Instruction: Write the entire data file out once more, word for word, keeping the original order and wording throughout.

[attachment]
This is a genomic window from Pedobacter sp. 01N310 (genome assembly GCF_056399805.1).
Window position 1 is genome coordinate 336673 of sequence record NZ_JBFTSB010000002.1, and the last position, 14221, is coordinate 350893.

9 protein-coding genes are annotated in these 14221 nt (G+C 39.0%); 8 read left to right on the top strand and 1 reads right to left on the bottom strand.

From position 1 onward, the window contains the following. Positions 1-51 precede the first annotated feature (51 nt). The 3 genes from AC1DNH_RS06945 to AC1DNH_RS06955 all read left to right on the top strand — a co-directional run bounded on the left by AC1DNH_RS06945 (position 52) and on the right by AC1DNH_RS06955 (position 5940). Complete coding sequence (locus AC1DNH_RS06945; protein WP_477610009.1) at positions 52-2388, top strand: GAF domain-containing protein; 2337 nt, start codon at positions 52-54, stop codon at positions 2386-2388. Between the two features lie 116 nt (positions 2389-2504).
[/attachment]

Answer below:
This is a genomic window from Pedobacter sp. 01N310 (genome assembly GCF_056399805.1).
Window position 1 is genome coordinate 336673 of sequence record NZ_JBFTSB010000002.1, and the last position, 14221, is coordinate 350893.

9 protein-coding genes are annotated in these 14221 nt (G+C 39.0%); 8 read left to right on the top strand and 1 reads right to left on the bottom strand.

From position 1 onward, the window contains the following. Positions 1-51 precede the first annotated feature (51 nt). The 3 genes from AC1DNH_RS06945 to AC1DNH_RS06955 all read left to right on the top strand — a co-directional run bounded on the left by AC1DNH_RS06945 (position 52) and on the right by AC1DNH_RS06955 (position 5940). Complete coding sequence (locus AC1DNH_RS06945; protein WP_477610009.1) at positions 52-2388, top strand: GAF domain-containing protein; 2337 nt, start codon at positions 52-54, stop codon at positions 2386-2388. Between the two features lie 116 nt (positions 2389-2504).